Read #1 book on Hinduism and enhance your understanding of ancient Indian history.
Read #1 book on Hinduism and enhance your understanding of ancient Indian history.

Ananya Dutta

Abstract Drama


2  

Ananya Dutta

Abstract Drama


My Childhood Room

My Childhood Room

5 mins 93 5 mins 93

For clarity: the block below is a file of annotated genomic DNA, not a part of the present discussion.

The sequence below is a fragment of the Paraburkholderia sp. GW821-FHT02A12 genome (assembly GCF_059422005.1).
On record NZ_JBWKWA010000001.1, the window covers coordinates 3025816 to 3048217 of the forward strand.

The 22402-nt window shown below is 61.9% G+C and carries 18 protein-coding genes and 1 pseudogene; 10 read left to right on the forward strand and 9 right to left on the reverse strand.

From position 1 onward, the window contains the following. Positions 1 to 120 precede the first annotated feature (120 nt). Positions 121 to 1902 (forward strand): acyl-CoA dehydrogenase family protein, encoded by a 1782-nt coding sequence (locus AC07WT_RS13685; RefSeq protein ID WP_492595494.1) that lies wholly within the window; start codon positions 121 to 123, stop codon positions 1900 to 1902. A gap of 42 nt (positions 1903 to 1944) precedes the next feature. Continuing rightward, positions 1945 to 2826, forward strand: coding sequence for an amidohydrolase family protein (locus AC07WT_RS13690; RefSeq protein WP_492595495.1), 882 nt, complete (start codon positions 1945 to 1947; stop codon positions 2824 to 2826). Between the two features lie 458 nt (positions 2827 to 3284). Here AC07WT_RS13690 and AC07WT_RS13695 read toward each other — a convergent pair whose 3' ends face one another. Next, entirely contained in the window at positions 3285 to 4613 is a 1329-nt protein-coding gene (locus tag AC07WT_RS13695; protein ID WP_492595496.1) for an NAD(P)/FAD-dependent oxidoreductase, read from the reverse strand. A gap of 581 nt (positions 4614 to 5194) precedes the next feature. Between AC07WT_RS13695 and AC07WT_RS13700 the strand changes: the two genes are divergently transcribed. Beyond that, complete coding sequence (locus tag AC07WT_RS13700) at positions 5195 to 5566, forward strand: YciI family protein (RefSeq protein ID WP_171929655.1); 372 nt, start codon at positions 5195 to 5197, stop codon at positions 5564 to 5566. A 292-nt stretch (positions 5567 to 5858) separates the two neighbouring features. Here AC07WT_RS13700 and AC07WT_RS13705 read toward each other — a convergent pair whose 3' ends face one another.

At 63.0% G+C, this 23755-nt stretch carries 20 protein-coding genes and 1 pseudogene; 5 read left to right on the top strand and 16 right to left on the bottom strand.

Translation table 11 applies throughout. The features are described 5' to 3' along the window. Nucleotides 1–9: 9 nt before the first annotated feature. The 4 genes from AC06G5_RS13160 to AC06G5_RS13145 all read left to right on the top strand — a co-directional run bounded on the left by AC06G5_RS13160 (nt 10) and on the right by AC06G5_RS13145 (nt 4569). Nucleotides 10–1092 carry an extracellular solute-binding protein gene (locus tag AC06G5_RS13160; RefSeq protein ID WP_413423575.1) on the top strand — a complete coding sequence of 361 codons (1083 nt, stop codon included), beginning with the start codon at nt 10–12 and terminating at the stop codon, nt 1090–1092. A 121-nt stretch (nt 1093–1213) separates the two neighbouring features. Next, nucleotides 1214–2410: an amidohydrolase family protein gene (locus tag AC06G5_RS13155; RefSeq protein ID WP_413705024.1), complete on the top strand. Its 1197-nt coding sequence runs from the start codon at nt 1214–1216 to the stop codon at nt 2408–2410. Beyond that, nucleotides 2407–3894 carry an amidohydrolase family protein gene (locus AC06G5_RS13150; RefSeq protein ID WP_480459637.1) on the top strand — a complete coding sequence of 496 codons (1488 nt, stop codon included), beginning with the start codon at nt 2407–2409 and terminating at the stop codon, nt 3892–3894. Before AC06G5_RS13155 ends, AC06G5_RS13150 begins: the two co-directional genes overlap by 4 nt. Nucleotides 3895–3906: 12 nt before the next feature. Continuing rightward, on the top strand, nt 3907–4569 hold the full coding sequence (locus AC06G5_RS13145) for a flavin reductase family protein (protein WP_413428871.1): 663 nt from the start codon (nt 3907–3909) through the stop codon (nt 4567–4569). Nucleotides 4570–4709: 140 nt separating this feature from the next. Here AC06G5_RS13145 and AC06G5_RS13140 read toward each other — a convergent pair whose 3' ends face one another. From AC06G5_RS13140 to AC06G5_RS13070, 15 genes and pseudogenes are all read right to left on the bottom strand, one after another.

The chair was on the verge of being shattered all completely for it was made of bamboo. My grandfather had gifted a pair of them to my mother when she was given away in marriage to my father. That was a gift from a loving father to his youngest daughter, and never a dowry for he was sensible enough to figure out the anticipations of the other side. One of them had already been beaten to pieces by father; I conjectured it was time for the other to meet a similar fate. The colored pieces of broken glasses laid on the carpet that had the hues of emerald green. Its tapestry was nearly torn apart by the sharp edges that shone bright as the light of the only lamp in the room fell on them, and it inevitably needed to be darned, so as I could tell. Glasses - pink, red, and green. It was ironical how they composed confetti for me when they evinced the resentment that the house encompassed then. It was nothing new, merely a reiteration of what had grasped a higher slope on the line of all the same catastrophe that I was no longer a stranger to. Beside the red flower vase stood tall my twin brother, watching all of what I was a witness to as well. Honestly speaking, I could tell from even that ten feet long distance that he was giving the scene all he could too because, somewhere inside, he was jaded just like me. Or I was possibly wrong. Fatigue had still not got him, at least not yet. But he was falling on the same line as mine, that I could tell for sure. “Look at her, look at your mother. Look a little closer!”, spoke my father as he beckoned me and my brother altogether. “And do you think you are the one all chaste while you strive in every way to defile me in front of my kids?”, rebuked my mother at him. Striding with a dangerously swift pace, he reached for my arms. Pulling me into the centre of the room, he shouted close to my ears, “Haven’t you always been such an acolyte to your mother? HAVEN’T YOU? That lady stands right there…That whore!...” “Don’t you dare talk like that to my daughter!”, my mother screamed out loud, pulling me out of his grasp. She continued saying, “Keep your mouth shut! They are too little. You can defame me as and when you wish to, but don’t inflict them with this invective of yours”. “I see. You’re scared of the truth being spilled out now, aren’t you? Tell me. Admit it for I know it all too well.”, father enquired, his palms gradually closing into a fist. I looked at my brother, anticipating that he would shove off father if he was to get any closer to mother. He kept staring at the scene. His eyes seemed to tell me the truth that it was too far gone for both of us to subjugate. He saw the fist too, only one that wasn’t loose any more. He darted towards me, and pulling me away from mother, took me to the room that juxtaposed the room of the melee. That was unfortunately the farthest we could go before we heard our mother cry. It wasn’t unfortunate because we had stormed into the last room, but because we couldn’t move any further. Again, we hadn’t frozen, we had become still. The dearth of love had rendered us both bereft of motion. The perilous part of it was only that it had been done to us from the inside. An hour later… “Watch out Ivy. You’ll hurt yourself. Don’t come to this room until I have picked up the glass pieces. Tell your brother that too. Where’s Arnold by the way?” blurted Samy who’d been living with us since more than a decade. “Ah! He is asleep in the other room. Where is mother?” I asked. “She is in the kitchen.”, Samy replied, engrossed in her task right away. “Where is father?” I enquired, cautious enough to keep my voice low. “He has gone out. It’s really better if he stays out for a while.” Samy responded as she took back to her broom. Making my way through the porch, I entered the kitchen from the other door that abutted the main door of the pantry. Mother sat on the first chair out of the two on the left edge of the dining table that again, grandpa had gifted her on her marriage. All pale and red in tandem, with eyes too frazzled but, unshed simultaneously, the countenance of her visage said it all. “Mother”, I called out, almost in a whisper. It was incredible that she had still heard me. Taking a jiffy to heed to me, and blinking the next tear out of her eyes, she moved her head slightly towards the left to see me standing. That was all that was needed for me to have an air that was abruptly too subtle for me to appraise, an air so heavy with something really delicate to the touch. I knew it right then that whatsoever the matter, it was too complicated. “Come here honey”, she said in between her sobs that were gradually beginning to retreat. Three feet and I was in front of her. Sitting on the chair, her head seemed too distant from my face. “Here, sit down. Come on, get up sweetie”, she said as she pushed out a chair adjacent to her for me without moving out of her seat. No sooner had I got up that she held my hand and spoke, this time barely making it in between her sobs for they were receding then, and all to assail her. “Honey… I’m sorry… I…I am really sorry…”, she sobbed incessantly. The ambience was then fragile, oracular, and intricate all of a sudden, and it was all too much.                                    


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